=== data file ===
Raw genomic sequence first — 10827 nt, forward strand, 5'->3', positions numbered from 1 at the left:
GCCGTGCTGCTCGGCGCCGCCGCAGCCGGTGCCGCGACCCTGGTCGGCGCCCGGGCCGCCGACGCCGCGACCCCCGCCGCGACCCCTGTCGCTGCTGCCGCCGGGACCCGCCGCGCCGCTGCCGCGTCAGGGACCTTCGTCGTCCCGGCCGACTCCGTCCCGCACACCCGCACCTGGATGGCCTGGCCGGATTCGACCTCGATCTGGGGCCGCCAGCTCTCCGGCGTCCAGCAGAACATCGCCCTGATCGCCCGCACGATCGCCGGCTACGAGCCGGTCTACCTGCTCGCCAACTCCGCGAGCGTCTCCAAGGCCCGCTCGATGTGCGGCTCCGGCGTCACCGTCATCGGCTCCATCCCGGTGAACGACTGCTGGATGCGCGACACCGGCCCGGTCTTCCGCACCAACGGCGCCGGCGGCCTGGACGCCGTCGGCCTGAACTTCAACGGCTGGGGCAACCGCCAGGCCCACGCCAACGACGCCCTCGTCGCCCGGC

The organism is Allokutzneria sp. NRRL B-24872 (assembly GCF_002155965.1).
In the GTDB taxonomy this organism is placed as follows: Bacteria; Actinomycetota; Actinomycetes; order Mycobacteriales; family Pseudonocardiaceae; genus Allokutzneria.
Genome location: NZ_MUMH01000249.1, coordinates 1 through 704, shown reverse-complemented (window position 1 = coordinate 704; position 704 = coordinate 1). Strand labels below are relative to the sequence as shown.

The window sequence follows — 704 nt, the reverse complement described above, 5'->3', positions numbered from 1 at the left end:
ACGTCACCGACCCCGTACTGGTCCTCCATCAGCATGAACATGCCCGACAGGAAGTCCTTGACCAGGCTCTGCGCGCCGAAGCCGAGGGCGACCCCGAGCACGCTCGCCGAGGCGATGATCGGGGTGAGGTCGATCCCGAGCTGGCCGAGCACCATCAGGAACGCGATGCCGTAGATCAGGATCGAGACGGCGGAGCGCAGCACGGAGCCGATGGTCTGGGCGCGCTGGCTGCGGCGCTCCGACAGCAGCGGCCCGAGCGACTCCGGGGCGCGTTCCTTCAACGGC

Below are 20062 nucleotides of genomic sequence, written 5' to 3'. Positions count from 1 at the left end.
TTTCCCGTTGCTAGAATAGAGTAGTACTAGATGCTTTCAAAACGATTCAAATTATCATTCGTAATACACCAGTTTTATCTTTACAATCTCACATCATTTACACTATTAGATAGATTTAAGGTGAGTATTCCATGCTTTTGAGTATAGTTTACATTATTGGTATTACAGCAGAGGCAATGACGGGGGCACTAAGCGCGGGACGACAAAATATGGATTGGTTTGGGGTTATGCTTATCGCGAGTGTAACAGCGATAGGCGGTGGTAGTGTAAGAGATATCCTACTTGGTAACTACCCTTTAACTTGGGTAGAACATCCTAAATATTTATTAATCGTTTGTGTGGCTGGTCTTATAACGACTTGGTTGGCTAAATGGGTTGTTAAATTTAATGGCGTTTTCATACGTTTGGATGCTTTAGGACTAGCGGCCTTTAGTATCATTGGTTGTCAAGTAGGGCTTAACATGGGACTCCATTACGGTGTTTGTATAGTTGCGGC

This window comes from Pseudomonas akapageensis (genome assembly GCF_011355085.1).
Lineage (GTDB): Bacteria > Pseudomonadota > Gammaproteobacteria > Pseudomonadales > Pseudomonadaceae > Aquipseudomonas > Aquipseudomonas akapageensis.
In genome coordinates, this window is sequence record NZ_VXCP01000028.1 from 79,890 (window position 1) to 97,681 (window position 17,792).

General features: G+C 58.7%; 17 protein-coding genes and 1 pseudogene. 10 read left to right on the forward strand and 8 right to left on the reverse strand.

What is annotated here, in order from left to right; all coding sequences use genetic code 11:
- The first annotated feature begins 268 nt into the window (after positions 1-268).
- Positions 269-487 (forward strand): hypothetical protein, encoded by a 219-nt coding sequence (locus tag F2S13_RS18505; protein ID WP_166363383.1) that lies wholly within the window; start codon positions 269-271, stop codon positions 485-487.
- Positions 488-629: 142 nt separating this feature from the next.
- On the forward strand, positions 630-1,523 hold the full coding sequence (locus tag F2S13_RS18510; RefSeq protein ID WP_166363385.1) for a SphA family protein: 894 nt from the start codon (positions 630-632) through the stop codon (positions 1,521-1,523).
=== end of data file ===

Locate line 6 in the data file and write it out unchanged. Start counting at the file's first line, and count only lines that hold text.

The window sequence follows — 704 nt, the reverse complement described above, 5'->3', positions numbered from 1 at the left end: